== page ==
Thursday, January 11, 2007

Iraq: No End in Sight?

The news today is all about the "troop surge" that president Bush
announced last night on television... It seems that any time
there is talk of "a new strategy" for Iraq, the strategy turns
out to be the same: More troops, More money.

I am very reticent about talking Politics in these posts;
but it occurs to me this morning that the similarities between
Iraq and Viet Nam have never been more striking; in both, the
United States has:
    Fought in a country in another hemisphere,
    Engulfed in a culture we do not understand,
    Against a "philosophy" (an "ISM") largely undefined,
    Engaged with an enemy exceedingly difficult to identify,
    Despite eroding support at home,
    Borne along by an "escalation will yield victory" mentality,
    Lacking clear, achievable Objectives, and
    Missing all talk of an Exit strategy

I've said here before that I think highly of Mr. Bush
as a person, and that I never did support this war;
but as I watch how the US picks and chooses what
countries to invade, and as I hear news of more BILLIONS
going to a floundering Iraq effort, I just have to
wonder out loud, what about the REST of the problems
in this country, and around the world, where more GOOD
could be done with all that Money and Manpower?

How many Schools could we completely revolutionize
with 1 Billion dollars? How much faster would the
rebuilding work get done if 20,000 soldiers were
deployed to New Orleans on a special assignment to
lend a hand there? How much more respect, around
the world, would the US gain by taking a much less
Unilateral approach to the "war on terrorism"?

Regardless of what each of us believes about Bush
or the military or terrorism, shouldn't SOMEBODY get
a straight answer -- a CLEAR answer -- to the
questions, 1) Why are we there, and 2) When will it
be over? So far, none have been forthcoming...
.
.

3 comments:

Atchisson said...

Despite the fact that I am reading this/commenting nearly 11 months after its initial posting when the successes of the surge are evident, I think your comments do pose an interesting and fair set of questions that deserve anwers.

Of course the US picks and chooses, otherwise we would be the bully nobody wants living on their block. But, and I wonder why you don't mention this before, what if we are the kid that stands UP to the bully on the block? What if we make him leave somebody else's house --one that he has entered illegally and held the resident hostage after bloddying their nose? That sounds strangely like Kuwait, doesn't it?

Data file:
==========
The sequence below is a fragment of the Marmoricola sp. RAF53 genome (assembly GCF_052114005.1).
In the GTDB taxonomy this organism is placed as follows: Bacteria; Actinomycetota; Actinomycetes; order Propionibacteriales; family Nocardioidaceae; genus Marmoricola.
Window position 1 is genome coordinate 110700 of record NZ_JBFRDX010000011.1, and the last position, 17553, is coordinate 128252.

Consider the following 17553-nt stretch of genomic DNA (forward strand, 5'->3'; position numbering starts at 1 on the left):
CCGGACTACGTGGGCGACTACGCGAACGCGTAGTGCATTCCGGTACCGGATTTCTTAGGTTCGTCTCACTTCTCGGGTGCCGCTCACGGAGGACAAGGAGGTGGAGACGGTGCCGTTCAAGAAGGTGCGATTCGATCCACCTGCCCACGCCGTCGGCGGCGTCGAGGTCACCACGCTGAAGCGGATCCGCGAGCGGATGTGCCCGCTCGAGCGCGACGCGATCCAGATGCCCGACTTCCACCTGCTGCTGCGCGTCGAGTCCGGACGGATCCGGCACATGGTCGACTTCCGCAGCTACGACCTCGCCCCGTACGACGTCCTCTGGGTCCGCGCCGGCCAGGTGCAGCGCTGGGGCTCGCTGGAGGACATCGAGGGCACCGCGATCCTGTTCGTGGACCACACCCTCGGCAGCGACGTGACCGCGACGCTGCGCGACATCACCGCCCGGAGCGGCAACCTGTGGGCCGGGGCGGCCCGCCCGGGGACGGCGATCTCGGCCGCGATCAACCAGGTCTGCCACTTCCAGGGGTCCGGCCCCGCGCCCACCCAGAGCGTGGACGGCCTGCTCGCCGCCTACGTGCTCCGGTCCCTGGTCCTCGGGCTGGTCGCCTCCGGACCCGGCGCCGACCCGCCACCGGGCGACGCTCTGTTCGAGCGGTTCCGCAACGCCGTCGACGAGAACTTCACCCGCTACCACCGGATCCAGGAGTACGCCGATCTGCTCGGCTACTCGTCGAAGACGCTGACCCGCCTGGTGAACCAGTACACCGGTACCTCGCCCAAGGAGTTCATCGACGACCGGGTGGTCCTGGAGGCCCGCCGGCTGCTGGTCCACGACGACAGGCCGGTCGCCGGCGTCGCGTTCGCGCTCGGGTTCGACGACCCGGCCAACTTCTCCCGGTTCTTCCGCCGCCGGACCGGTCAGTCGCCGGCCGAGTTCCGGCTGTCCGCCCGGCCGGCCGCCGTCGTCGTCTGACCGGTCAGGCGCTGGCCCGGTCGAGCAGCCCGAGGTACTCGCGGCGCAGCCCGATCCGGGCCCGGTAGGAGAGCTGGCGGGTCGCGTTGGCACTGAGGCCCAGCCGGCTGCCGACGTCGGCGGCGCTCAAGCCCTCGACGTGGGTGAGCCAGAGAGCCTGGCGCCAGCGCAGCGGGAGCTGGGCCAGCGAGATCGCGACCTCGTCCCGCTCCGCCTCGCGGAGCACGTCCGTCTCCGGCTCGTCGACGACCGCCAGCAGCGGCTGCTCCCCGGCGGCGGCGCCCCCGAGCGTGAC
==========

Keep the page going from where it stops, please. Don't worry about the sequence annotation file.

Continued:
And what if, as part of our agreement NOT to beat him to a pulp or sned him to jail, we say "Okay, you can keep living on this block, but you better behave, get rid of all your brass knuckles, be a good neighbor, and not let other bullies hang out at your place"? Once he agreed to those terms and broke ALL of them, knowing that everyone on the block wanted those enforced, what then?

What if only one person was willing to stand up to this bully because other bullies had begun exercising their ill will and were emboldened by this bully's refusal to play nice?

Extended analogy aside, you spend a great deal of time analyzing the intricacies of religion so it is surprising that you don't have the answer to the central question you pose: We are there because freedom is a God-given right for all human beings. If that argument isn't compelling, try this one: that bully, his rape rooms, his friends and their agression, well they are no longer confined to his block. They are exporting their particularly evil bullying on a large scale now. And while many like to decry it, few will stand up to it.

All the money in the world does not raise test scores or help schools. Trust me on this one. I know from painful experience in two of the worst districts in the state of Missouri. Technology, teachers salaries, better books -- all of this is for naught until people themselves take responsibility for themselves. Responsibility is an interesting word missing from your analysis of KAtrina -- folks were forewarned as were the leaders. Not everyone moved. Granted, not everyone could, but even within the confines of makeshift shelters, horrible acts such as rape and murder occurred. Are we to blame for that too? Or can we simply point out that personal responsibility is lacking in segments of society that have become so dependent upon government intervention and regulation that they have become automatons devoid of any semblance of individual accountability?

Speaking of respect, why is it so important to be respected by others in the world? Not that we aren't. As proof I offer the fact that the latest figures show that a new immigrant enters this counrty (legally and illegally) every 30 seconds. We must be doing some things right.

And one of those things is standing up to the geo-bully that is Islam. This bully has stated overtly that he cannot and will not co-exist with anyone else that does not submit to his belief system or, at the very least, pay an excessive tribute for the "honor".

Maybe, just maybe, every 30 seconds someone recognizes that a country that stands for freedom and is willing to pick and choose the most dangerous bully on the block before he steps into our backyard (again) or that of others. We didn't stand guard at our house, we went to his. And, as even our most ardent critiques (within and without) have now bregrusgingly admitted -- he seems to be the one with az bloody nose and a deeply-rooted sense of fear that not everyone will be bullied or allow others to be so.

GregK said...

Hi B! Nice of you to post, brother...